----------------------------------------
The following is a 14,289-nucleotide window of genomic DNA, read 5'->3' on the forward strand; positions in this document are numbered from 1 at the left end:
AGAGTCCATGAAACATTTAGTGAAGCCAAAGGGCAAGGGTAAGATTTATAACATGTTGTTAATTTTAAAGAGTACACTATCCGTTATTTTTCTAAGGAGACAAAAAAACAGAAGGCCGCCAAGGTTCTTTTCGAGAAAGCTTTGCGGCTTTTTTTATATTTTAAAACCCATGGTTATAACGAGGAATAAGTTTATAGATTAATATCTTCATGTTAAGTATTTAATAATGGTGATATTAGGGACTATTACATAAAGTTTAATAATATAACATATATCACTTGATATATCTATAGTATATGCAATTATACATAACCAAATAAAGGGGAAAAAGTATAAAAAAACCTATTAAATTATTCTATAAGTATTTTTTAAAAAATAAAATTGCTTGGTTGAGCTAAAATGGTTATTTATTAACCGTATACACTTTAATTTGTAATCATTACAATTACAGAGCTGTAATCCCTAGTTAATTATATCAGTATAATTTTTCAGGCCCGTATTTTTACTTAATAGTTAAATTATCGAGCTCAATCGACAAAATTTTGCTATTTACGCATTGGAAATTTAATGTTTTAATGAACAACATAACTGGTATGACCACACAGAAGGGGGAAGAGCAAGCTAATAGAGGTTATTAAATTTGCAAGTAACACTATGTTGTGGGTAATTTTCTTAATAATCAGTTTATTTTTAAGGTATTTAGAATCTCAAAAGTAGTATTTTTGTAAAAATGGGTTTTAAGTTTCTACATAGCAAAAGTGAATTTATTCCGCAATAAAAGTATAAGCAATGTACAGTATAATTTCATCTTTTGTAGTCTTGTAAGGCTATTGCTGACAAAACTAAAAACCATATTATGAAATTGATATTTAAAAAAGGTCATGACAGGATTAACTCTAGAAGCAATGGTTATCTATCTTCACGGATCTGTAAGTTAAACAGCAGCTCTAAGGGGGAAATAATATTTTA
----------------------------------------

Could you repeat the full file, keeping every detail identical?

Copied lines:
The following is a 14,289-nucleotide window of genomic DNA, read 5'->3' on the forward strand; positions in this document are numbered from 1 at the left end:
AGAGTCCATGAAACATTTAGTGAAGCCAAAGGGCAAGGGTAAGATTTATAACATGTTGTTAATTTTAAAGAGTACACTATCCGTTATTTTTCTAAGGAGACAAAAAAACAGAAGGCCGCCAAGGTTCTTTTCGAGAAAGCTTTGCGGCTTTTTTTATATTTTAAAACCCATGGTTATAACGAGGAATAAGTTTATAGATTAATATCTTCATGTTAAGTATTTAATAATGGTGATATTAGGGACTATTACATAAAGTTTAATAATATAACATATATCACTTGATATATCTATAGTATATGCAATTATACATAACCAAATAAAGGGGAAAAAGTATAAAAAAACCTATTAAATTATTCTATAAGTATTTTTTAAAAAATAAAATTGCTTGGTTGAGCTAAAATGGTTATTTATTAACCGTATACACTTTAATTTGTAATCATTACAATTACAGAGCTGTAATCCCTAGTTAATTATATCAGTATAATTTTTCAGGCCCGTATTTTTACTTAATAGTTAAATTATCGAGCTCAATCGACAAAATTTTGCTATTTACGCATTGGAAATTTAATGTTTTAATGAACAACATAACTGGTATGACCACACAGAAGGGGGAAGAGCAAGCTAATAGAGGTTATTAAATTTGCAAGTAACACTATGTTGTGGGTAATTTTCTTAATAATCAGTTTATTTTTAAGGTATTTAGAATCTCAAAAGTAGTATTTTTGTAAAAATGGGTTTTAAGTTTCTACATAGCAAAAGTGAATTTATTCCGCAATAAAAGTATAAGCAATGTACAGTATAATTTCATCTTTTGTAGTCTTGTAAGGCTATTGCTGACAAAACTAAAAACCATATTATGAAATTGATATTTAAAAAAGGTCATGACAGGATTAACTCTAGAAGCAATGGTTATCTATCTTCACGGATCTGTAAGTTAAACAGCAGCTCTAAGGGGGAAATAATATTTTA